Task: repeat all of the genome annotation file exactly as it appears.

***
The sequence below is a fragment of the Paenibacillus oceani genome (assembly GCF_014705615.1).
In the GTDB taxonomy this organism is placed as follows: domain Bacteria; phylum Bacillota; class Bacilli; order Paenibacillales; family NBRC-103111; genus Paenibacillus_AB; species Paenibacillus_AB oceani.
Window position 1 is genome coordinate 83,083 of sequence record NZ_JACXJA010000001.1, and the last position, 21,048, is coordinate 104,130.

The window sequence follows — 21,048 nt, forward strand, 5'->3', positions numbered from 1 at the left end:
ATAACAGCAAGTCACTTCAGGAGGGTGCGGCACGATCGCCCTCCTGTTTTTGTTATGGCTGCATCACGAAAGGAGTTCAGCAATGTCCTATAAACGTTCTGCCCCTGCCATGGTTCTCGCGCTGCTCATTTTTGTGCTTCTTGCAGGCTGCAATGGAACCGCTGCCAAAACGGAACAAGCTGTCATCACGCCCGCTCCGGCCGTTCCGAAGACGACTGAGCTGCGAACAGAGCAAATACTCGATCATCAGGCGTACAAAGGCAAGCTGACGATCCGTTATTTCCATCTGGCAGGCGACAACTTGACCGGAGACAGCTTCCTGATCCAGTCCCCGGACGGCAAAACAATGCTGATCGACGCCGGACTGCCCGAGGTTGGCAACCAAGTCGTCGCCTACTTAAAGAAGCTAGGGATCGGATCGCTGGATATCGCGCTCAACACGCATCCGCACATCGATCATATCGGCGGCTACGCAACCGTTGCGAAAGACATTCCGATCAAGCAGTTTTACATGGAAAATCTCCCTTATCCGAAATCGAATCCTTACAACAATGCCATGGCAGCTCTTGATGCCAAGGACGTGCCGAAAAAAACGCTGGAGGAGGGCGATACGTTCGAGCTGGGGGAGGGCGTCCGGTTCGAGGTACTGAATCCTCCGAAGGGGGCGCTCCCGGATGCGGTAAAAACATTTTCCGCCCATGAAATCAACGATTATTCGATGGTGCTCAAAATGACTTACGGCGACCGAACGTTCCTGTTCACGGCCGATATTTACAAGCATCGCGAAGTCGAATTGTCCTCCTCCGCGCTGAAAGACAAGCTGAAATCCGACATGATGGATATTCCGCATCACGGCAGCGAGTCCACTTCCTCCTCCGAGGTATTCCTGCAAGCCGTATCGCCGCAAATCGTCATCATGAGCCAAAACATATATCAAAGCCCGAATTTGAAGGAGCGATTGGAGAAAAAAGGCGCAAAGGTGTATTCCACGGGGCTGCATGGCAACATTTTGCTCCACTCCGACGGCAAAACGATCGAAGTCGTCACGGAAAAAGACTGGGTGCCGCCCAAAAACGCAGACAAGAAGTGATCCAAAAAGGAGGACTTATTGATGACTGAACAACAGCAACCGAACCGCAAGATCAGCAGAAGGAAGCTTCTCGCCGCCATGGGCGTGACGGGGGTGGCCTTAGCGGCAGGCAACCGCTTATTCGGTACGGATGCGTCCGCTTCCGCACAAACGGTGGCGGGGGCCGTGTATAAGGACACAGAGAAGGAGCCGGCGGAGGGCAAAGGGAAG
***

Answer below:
The sequence below is a fragment of the Paenibacillus oceani genome (assembly GCF_014705615.1).
In the GTDB taxonomy this organism is placed as follows: domain Bacteria; phylum Bacillota; class Bacilli; order Paenibacillales; family NBRC-103111; genus Paenibacillus_AB; species Paenibacillus_AB oceani.
Window position 1 is genome coordinate 83,083 of sequence record NZ_JACXJA010000001.1, and the last position, 21,048, is coordinate 104,130.

The window sequence follows — 21,048 nt, forward strand, 5'->3', positions numbered from 1 at the left end:
ATAACAGCAAGTCACTTCAGGAGGGTGCGGCACGATCGCCCTCCTGTTTTTGTTATGGCTGCATCACGAAAGGAGTTCAGCAATGTCCTATAAACGTTCTGCCCCTGCCATGGTTCTCGCGCTGCTCATTTTTGTGCTTCTTGCAGGCTGCAATGGAACCGCTGCCAAAACGGAACAAGCTGTCATCACGCCCGCTCCGGCCGTTCCGAAGACGACTGAGCTGCGAACAGAGCAAATACTCGATCATCAGGCGTACAAAGGCAAGCTGACGATCCGTTATTTCCATCTGGCAGGCGACAACTTGACCGGAGACAGCTTCCTGATCCAGTCCCCGGACGGCAAAACAATGCTGATCGACGCCGGACTGCCCGAGGTTGGCAACCAAGTCGTCGCCTACTTAAAGAAGCTAGGGATCGGATCGCTGGATATCGCGCTCAACACGCATCCGCACATCGATCATATCGGCGGCTACGCAACCGTTGCGAAAGACATTCCGATCAAGCAGTTTTACATGGAAAATCTCCCTTATCCGAAATCGAATCCTTACAACAATGCCATGGCAGCTCTTGATGCCAAGGACGTGCCGAAAAAAACGCTGGAGGAGGGCGATACGTTCGAGCTGGGGGAGGGCGTCCGGTTCGAGGTACTGAATCCTCCGAAGGGGGCGCTCCCGGATGCGGTAAAAACATTTTCCGCCCATGAAATCAACGATTATTCGATGGTGCTCAAAATGACTTACGGCGACCGAACGTTCCTGTTCACGGCCGATATTTACAAGCATCGCGAAGTCGAATTGTCCTCCTCCGCGCTGAAAGACAAGCTGAAATCCGACATGATGGATATTCCGCATCACGGCAGCGAGTCCACTTCCTCCTCCGAGGTATTCCTGCAAGCCGTATCGCCGCAAATCGTCATCATGAGCCAAAACATATATCAAAGCCCGAATTTGAAGGAGCGATTGGAGAAAAAAGGCGCAAAGGTGTATTCCACGGGGCTGCATGGCAACATTTTGCTCCACTCCGACGGCAAAACGATCGAAGTCGTCACGGAAAAAGACTGGGTGCCGCCCAAAAACGCAGACAAGAAGTGATCCAAAAAGGAGGACTTATTGATGACTGAACAACAGCAACCGAACCGCAAGATCAGCAGAAGGAAGCTTCTCGCCGCCATGGGCGTGACGGGGGTGGCCTTAGCGGCAGGCAACCGCTTATTCGGTACGGATGCGTCCGCTTCCGCACAAACGGTGGCGGGGGCCGTGTATAAGGACACAGAGAAGGAGCCGGCGGAGGGCAAAGGGAAG